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Gauguin in Tahiti: this immensely popular exhibition, which has moved from Paris to Boston, provides a near comprehensive account of Gauguin's work in the South Seas.

After attracting 535,000 visitors in Paris, 'Gauguin 'Tahiti' has moved on to Boston, where it is pulling in the crowds. Gauguin's bold decision to seek a new life in Polynesia provides an extraordinary tale and the resulting paintings represent the highpoint of his career. Working in isolation, his personal experiences in Tahiti infused his art. Even today, Gauguin's canvases strike viewers with their raw power, and not surprisingly they shocked Parisian audiences of his own time. The intriguing question, rarely addressed, is how they were perceived by the islanders he depicted. We can only wonder at how the thirteen-year-old Tehamana, his Tahitian Eve, reacted to her image in paint.

Gauguin made his first trip to the South Seas in 1891, having dropped earlier plans to head for Tonkin or Madagascar. Although Tahiti was one of the furthest points on earth from Paris, Gauguin was disappointed by the extent of colonial influence in the capital, Papeete, and he soon escaped to the outlying village of Mataiea in search of the 'primitive' life. After a two-year return to France (1893 95), partly to sell his work, he came back to Tahiti, this time settling in the village of Punaauia. Then, in 1901, he set off for Hiva Oa in the more remote Marquesas Islands. Despite his declining health, it was there that he created his 'maison du jouir', its entrance flanked with the carved wooden door frame (Musee d'Orsay) which is in the Boston exhibition. He died just two years later, and was buried in the Catholic cemetery above the village of Atuona.

The South Seas was the setting for nearly half of Gauguin's entire oeuvre of around five hundred paintings, bur surprisingly, it is only recently that exhibition organisers have focussed solely on his Tahitian period. Two competing shows were held in Germany in Stuttgart in 1998 and a larger one in Essen/Berlin in 1998 99. A small exhibition was also held in Papeete last year, centred on four oil paintings from the Musee d'Orsay, together with works on paper and sculptures. Four oils may sound very few, hut none remain in Tahitian public collections, so mounting the Papeete show was a considerable achievement.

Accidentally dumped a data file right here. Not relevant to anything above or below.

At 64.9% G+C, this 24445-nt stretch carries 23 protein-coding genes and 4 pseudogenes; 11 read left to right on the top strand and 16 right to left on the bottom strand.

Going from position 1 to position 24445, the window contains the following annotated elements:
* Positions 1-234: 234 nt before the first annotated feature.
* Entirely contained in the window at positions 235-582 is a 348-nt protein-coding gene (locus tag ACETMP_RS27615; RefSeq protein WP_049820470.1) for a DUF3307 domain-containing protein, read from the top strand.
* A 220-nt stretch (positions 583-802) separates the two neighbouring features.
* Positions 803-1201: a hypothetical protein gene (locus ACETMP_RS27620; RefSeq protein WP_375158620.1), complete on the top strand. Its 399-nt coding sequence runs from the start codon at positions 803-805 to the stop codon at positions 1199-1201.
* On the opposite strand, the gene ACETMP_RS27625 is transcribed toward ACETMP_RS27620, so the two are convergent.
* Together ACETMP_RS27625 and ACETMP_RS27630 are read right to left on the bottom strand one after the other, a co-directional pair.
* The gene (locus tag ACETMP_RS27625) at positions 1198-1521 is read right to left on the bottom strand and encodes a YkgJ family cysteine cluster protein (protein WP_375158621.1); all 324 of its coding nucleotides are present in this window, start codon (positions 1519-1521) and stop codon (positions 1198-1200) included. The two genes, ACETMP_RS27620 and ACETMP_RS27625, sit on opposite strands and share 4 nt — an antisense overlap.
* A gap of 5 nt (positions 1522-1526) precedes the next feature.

To mark the centenary of Gauguin's death, Paris and Boston were the natural partners for a major retrospective on the Tahitian years. The Musee d'Orsay has one of the world's finest collection of the artist's work, including nine paintings from this period. Boston owns Gauguin's masterpiece, D'ou venoms-nous? Que sommes-nous? Ou allons-nous?. For the first time in over fifty years, this huge canvas (over twelve feet long) was allowed to travel abroad, to become the key loan to Paris. Altogether nearly fifty of Gauguin's paintings and seventy-five works on paper were assembled, together with around fifty sculptures and other three-dimensional objects. It was good to see the sculptures given the prominence they deserve, since these have often been overshadowed by the more dramatic paintings.

At the Grand Palais (where I saw the show) the exhibition opened with a room of ethnographic material, an appropriate beginning. As a sculptor, Gauguin must have been interested in the dying traditions of native craftsmanship, although the influence on his own work was subtle. For instance, he borrowed the carved shape of decorated ear plugs fashioned of whale tooth and used the motif to provide a design for a crenellated fence in his painting La est le temple (Philadelphia Museum of Art). The Paris show also included a considerable number of late-nineteenth-century photographs of Tahiti, giving a vivid idea of island life. Next came a rich selection of paintings and sculptures from the first visit to Tahiti, including the marvellous canvas of esprit des morts veille (Albright-Knox Art Gallery, Buffalo), depicting the naked Tehamana, fearful of her ancestors' spirits.